October 2000

John Tchicai

“Yes, I’m being considered an elder; in Europe, I’m being called a godfather in free jazz, a teacher, a guru,” John Tchicai confesses with a hint of bewilderment from Darmstadt, where he is conducting an orchestra workshop at the German city’s renowned Jazz Institute. The Danish composer/saxophonist is no stranger to honors—Lifetime Grant Recipient, State of Denmark, is pretty good for starters. Yet Tchicai is a resolutely humble man, for whom “the only thing I can do is to keep the spirit of the music alive in younger musicians, and keep up my own work as a person and musician.”

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Alan Nahigian

John Tchicai

The 64-year-old Tchicai is currently doing both at an impressively crisp pace. This year has already been an eventful year for Tchicai. The release of the New York Art Quartet’s triumphant 35th Reunion (DIW) is a long overdue reminder of Tchicai’s contributions to the ’60s new thing, which included membership in the New York Contemporary Five and contributions to both John Coltrane’s Ascension and Albert Ayler’s New York Eye and Ear Control.

Since moving to California in 1991 to teach improvisation and performance at U.C. Davis, Tchicai has also become such a formidable presence on the Left Coast scene that he was a California Artist-in-Residence in 1996-7, and was awarded a NEA fellowship for composition in ’97. He was certainly a presence at this year’s Eddie Moore Jazz Festival, as Tchicai not only performed with longtime colleague Pierre Dørge’s New Jungle Orchestra, but composed and performed new works integrating a jazz trio and a string quartet for a program shared with clarinetist Alvin Batiste.

One of the best recordings made under Tchicai’s leadership has also been issued recently. John Tchicai’s Infinitesimal Flash (Buzz) debuts Tchicai’s well-balanced, California-based quartet, with saxophonist/flutist Francis Wong, bassist Adam Lane and drummer Mat Marucci. In Wong, Tchicai has a flexible front-line partner: Their fervor on Johnny Dyani’s “Kippiology” recalls Tchicai’s sparring with Dudu Pukwana on Dyani’s ’70s classic Witchdoctor’s Son (SteepleChase), and Wong’s arrangements of traditional Asian materials emphasizes subtle shading and melodic invention. Lane and Marucci are assertive individually and as a rhythm unit. Most importantly, Tchicai’s originals reiterate the centrality of the song form and folk melodies to Tchicai’s compositional sensibility.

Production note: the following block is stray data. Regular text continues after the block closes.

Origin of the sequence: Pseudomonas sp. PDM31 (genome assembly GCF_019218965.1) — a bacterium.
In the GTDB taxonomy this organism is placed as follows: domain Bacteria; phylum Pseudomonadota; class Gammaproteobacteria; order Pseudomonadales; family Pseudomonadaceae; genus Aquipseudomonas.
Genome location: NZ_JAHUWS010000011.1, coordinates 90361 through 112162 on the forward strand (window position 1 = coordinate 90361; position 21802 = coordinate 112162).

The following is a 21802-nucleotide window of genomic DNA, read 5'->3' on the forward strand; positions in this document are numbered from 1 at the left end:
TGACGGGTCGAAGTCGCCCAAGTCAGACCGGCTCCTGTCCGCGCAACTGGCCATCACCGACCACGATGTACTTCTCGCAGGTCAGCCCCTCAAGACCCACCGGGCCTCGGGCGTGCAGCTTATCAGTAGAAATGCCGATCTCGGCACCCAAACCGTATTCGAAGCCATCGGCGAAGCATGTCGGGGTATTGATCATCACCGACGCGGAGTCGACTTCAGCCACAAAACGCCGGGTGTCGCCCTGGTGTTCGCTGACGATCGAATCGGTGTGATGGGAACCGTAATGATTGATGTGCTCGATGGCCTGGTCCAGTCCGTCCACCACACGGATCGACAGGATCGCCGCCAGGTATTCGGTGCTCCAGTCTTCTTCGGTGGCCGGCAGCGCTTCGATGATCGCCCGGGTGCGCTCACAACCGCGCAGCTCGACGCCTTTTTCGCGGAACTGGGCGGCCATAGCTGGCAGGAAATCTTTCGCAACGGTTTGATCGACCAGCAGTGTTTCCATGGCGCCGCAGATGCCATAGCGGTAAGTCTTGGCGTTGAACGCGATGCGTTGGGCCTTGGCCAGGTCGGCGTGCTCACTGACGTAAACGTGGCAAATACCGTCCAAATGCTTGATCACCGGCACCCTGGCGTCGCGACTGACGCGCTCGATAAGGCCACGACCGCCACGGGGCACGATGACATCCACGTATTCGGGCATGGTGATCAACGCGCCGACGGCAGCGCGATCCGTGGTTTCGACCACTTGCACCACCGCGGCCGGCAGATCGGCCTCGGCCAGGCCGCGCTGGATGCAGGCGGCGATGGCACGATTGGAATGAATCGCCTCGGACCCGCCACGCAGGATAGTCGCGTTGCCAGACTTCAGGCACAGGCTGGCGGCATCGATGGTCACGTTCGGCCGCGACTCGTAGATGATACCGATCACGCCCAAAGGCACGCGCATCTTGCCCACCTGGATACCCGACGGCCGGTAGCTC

Tchicai’s enthusiasm for the quartet prompts some favorable comparisons with the venerable New York Art Quartet. “There are more similarities than differences,” Tchicai says of the two groups, adding, “all these musicians are great players, improvisers and personalities.” Given the logistics of bringing Tchicai together with his far-flung NYAQ colleagues, Tchicai appreciates “that I can get together with Mat Marucci, Francis Wong and Adam Lane at a moment’s notice, which is great. We can rehearse and play concerts much more than what is possible with the NYAQ.”

Marucci and Lane will perform with Tchicai on some of his concert and recording dates this fall. They are slated for Tchicai’s second disc for 8th Harmonic Breakdown, the Chicago label that released Tchicai’s encounter with poet Yusef Komunyakaa, Love Notes From the Madhouse. Marucci will also travel with Tchicai to a festival in Toulouse, France, where Tchicai will work in a variety of settings, including a saxophone ensemble.

To maintain a busy schedule that requires consistently high creativity, Tchicai balances a rigorous life style and conceptual openness. “What gives life to the music in all the different genres of live, nonmechanical music has always been the enlightened, gifted, spaced out, genial, original.” This requires discipline, according to Tchicai, and in his prescription to young musicians, he emphasizes that they “first of all have to keep themselves alive, keep themselves fit for living and for the music, keep out of trouble with clean, healthy living, no drugs, and concentrate on getting the work done. At the age of 97, Eubie Blake said, commenting on his longevity, ‘If I knew I was going to live this long, I would have taken better care of myself.’”

It will be interesting to hear what John Tchicai has to say when he’s 97.

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